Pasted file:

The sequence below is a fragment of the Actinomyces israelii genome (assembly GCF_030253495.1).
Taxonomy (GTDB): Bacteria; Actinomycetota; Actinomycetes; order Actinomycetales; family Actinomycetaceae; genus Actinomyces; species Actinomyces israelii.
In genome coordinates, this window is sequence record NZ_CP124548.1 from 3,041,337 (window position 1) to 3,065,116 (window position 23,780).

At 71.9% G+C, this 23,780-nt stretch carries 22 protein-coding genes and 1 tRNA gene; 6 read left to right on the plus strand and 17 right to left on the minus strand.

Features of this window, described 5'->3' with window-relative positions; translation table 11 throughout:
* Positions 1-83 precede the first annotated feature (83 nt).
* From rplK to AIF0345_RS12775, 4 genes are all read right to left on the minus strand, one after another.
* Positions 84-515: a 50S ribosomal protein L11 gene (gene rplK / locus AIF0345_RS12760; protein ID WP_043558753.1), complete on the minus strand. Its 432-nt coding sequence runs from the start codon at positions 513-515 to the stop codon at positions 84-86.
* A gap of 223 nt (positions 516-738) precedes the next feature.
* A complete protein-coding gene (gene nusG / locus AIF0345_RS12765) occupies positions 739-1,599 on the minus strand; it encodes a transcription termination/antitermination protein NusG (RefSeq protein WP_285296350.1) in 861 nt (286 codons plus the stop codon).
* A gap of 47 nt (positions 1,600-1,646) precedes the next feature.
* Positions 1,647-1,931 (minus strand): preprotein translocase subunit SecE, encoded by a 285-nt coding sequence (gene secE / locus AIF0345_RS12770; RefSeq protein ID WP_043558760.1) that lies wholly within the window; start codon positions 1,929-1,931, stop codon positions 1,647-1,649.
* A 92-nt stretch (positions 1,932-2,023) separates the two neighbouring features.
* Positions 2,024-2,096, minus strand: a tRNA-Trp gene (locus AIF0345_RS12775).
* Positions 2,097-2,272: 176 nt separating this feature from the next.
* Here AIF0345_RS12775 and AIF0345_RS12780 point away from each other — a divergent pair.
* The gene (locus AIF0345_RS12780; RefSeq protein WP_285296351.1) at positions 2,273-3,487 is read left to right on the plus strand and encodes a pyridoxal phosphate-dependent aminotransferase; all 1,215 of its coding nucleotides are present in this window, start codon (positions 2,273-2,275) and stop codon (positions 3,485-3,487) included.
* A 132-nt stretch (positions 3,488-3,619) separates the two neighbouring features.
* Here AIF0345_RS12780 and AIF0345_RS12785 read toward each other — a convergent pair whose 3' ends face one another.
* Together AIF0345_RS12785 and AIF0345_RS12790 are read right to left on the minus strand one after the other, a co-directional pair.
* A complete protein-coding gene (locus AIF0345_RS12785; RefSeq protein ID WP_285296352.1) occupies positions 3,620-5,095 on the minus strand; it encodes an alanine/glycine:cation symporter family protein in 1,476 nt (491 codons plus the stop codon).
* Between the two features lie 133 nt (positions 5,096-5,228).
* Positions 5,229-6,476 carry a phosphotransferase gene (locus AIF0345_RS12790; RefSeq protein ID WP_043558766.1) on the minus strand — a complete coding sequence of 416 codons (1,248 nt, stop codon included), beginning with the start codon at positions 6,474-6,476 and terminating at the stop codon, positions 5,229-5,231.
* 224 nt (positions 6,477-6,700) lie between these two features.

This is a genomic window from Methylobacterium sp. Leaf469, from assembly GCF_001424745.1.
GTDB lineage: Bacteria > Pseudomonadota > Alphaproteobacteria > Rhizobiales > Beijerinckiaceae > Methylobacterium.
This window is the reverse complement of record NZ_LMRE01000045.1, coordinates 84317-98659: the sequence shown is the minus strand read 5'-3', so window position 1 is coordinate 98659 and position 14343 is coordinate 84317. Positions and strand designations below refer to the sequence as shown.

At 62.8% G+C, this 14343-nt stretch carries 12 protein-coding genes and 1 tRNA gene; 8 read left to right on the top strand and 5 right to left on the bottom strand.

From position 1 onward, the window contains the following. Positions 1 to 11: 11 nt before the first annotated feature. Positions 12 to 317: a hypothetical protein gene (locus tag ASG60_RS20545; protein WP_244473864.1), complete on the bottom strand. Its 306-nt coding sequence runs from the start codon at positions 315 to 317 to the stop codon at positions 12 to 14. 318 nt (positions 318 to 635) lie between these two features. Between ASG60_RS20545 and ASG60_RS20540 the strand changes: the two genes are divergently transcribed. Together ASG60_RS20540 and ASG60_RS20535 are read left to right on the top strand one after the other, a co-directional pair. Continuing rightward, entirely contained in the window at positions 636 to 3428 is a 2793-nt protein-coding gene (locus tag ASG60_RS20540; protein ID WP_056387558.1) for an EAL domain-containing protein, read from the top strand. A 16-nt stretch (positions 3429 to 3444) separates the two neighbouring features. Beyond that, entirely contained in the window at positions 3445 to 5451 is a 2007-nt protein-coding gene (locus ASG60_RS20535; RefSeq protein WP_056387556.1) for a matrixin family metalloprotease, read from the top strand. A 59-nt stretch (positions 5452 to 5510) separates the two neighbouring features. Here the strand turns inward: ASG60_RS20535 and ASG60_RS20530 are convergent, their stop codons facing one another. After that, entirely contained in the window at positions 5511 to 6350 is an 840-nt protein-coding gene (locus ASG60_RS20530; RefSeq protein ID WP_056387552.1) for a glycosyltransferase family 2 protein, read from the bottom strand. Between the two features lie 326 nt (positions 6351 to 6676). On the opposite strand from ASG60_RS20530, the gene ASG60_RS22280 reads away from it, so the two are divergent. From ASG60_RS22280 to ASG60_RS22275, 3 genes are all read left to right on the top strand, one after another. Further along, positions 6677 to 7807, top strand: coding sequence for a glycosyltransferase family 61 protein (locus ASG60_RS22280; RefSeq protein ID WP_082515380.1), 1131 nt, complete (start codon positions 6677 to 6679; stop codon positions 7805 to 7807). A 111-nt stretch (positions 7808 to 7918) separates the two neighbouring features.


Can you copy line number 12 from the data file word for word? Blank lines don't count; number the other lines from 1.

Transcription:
* Positions 1,647-1,931 (minus strand): preprotein translocase subunit SecE, encoded by a 285-nt coding sequence (gene secE / locus AIF0345_RS12770; RefSeq protein ID WP_043558760.1) that lies wholly within the window; start codon positions 1,929-1,931, stop codon positions 1,647-1,649.